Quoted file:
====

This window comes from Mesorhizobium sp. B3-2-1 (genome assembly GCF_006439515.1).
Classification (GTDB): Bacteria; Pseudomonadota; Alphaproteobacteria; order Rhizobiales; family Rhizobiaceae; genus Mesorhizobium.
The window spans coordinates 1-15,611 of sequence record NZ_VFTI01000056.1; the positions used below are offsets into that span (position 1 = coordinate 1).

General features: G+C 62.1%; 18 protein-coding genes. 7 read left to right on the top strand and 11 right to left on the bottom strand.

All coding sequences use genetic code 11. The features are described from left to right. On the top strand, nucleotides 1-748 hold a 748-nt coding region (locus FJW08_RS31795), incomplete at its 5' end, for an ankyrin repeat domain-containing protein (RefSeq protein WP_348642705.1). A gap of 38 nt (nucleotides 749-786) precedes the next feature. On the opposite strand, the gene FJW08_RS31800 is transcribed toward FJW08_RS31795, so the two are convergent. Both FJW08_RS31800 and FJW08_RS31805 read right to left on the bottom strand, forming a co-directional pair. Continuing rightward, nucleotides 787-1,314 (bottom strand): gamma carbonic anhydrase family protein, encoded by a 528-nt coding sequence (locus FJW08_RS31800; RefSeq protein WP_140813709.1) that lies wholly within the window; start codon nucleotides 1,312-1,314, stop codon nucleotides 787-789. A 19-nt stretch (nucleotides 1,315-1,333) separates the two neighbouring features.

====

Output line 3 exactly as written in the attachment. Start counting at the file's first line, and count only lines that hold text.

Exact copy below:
The window spans coordinates 1-15,611 of sequence record NZ_VFTI01000056.1; the positions used below are offsets into that span (position 1 = coordinate 1).